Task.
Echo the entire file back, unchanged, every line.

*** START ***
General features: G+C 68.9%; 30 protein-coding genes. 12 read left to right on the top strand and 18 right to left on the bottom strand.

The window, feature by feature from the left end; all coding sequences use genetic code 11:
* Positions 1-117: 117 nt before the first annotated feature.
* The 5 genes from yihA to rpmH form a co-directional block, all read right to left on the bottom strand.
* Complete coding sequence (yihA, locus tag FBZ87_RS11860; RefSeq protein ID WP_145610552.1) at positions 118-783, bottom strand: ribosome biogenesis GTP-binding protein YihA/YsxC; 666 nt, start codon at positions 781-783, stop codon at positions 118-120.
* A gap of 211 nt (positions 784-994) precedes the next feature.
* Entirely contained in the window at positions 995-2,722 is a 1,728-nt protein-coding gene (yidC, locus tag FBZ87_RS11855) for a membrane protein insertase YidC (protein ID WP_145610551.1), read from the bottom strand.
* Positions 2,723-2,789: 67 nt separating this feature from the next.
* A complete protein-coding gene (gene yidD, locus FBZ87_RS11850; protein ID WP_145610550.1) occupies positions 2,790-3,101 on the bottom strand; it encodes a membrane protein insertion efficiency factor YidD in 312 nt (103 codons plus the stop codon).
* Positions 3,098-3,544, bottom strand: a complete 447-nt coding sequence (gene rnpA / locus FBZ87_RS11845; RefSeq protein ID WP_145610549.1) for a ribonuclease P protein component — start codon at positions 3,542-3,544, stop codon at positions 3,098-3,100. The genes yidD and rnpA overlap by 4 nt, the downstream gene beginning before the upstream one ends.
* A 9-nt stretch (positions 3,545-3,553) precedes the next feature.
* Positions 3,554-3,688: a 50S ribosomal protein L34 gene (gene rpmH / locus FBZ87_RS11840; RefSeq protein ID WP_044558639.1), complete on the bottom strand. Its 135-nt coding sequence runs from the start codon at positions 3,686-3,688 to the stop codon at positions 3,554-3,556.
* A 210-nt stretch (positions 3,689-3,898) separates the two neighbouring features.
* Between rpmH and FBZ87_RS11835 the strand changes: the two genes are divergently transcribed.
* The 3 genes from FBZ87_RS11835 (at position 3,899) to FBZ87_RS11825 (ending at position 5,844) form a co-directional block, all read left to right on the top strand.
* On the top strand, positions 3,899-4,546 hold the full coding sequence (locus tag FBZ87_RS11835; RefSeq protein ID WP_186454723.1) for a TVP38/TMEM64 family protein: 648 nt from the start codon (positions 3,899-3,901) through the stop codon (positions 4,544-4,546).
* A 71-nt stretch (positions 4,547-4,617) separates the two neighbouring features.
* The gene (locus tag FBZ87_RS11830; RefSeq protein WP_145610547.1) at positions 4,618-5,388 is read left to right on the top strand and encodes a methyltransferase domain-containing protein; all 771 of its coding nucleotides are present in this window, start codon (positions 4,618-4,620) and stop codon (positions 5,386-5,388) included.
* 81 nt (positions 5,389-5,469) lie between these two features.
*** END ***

General features: G+C 68.9%; 30 protein-coding genes. 12 read left to right on the top strand and 18 right to left on the bottom strand.

The window, feature by feature from the left end; all coding sequences use genetic code 11:
* Positions 1-117: 117 nt before the first annotated feature.
* The 5 genes from yihA to rpmH form a co-directional block, all read right to left on the bottom strand.
* Complete coding sequence (yihA, locus tag FBZ87_RS11860; RefSeq protein ID WP_145610552.1) at positions 118-783, bottom strand: ribosome biogenesis GTP-binding protein YihA/YsxC; 666 nt, start codon at positions 781-783, stop codon at positions 118-120.
* A gap of 211 nt (positions 784-994) precedes the next feature.
* Entirely contained in the window at positions 995-2,722 is a 1,728-nt protein-coding gene (yidC, locus tag FBZ87_RS11855) for a membrane protein insertase YidC (protein ID WP_145610551.1), read from the bottom strand.
* Positions 2,723-2,789: 67 nt separating this feature from the next.
* A complete protein-coding gene (gene yidD, locus FBZ87_RS11850; protein ID WP_145610550.1) occupies positions 2,790-3,101 on the bottom strand; it encodes a membrane protein insertion efficiency factor YidD in 312 nt (103 codons plus the stop codon).
* Positions 3,098-3,544, bottom strand: a complete 447-nt coding sequence (gene rnpA / locus FBZ87_RS11845; RefSeq protein ID WP_145610549.1) for a ribonuclease P protein component — start codon at positions 3,542-3,544, stop codon at positions 3,098-3,100. The genes yidD and rnpA overlap by 4 nt, the downstream gene beginning before the upstream one ends.
* A 9-nt stretch (positions 3,545-3,553) precedes the next feature.
* Positions 3,554-3,688: a 50S ribosomal protein L34 gene (gene rpmH / locus FBZ87_RS11840; RefSeq protein ID WP_044558639.1), complete on the bottom strand. Its 135-nt coding sequence runs from the start codon at positions 3,686-3,688 to the stop codon at positions 3,554-3,556.
* A 210-nt stretch (positions 3,689-3,898) separates the two neighbouring features.
* Between rpmH and FBZ87_RS11835 the strand changes: the two genes are divergently transcribed.
* The 3 genes from FBZ87_RS11835 (at position 3,899) to FBZ87_RS11825 (ending at position 5,844) form a co-directional block, all read left to right on the top strand.
* On the top strand, positions 3,899-4,546 hold the full coding sequence (locus tag FBZ87_RS11835; RefSeq protein ID WP_186454723.1) for a TVP38/TMEM64 family protein: 648 nt from the start codon (positions 3,899-3,901) through the stop codon (positions 4,544-4,546).
* A 71-nt stretch (positions 4,547-4,617) separates the two neighbouring features.
* The gene (locus tag FBZ87_RS11830; RefSeq protein WP_145610547.1) at positions 4,618-5,388 is read left to right on the top strand and encodes a methyltransferase domain-containing protein; all 771 of its coding nucleotides are present in this window, start codon (positions 4,618-4,620) and stop codon (positions 5,386-5,388) included.
* 81 nt (positions 5,389-5,469) lie between these two features.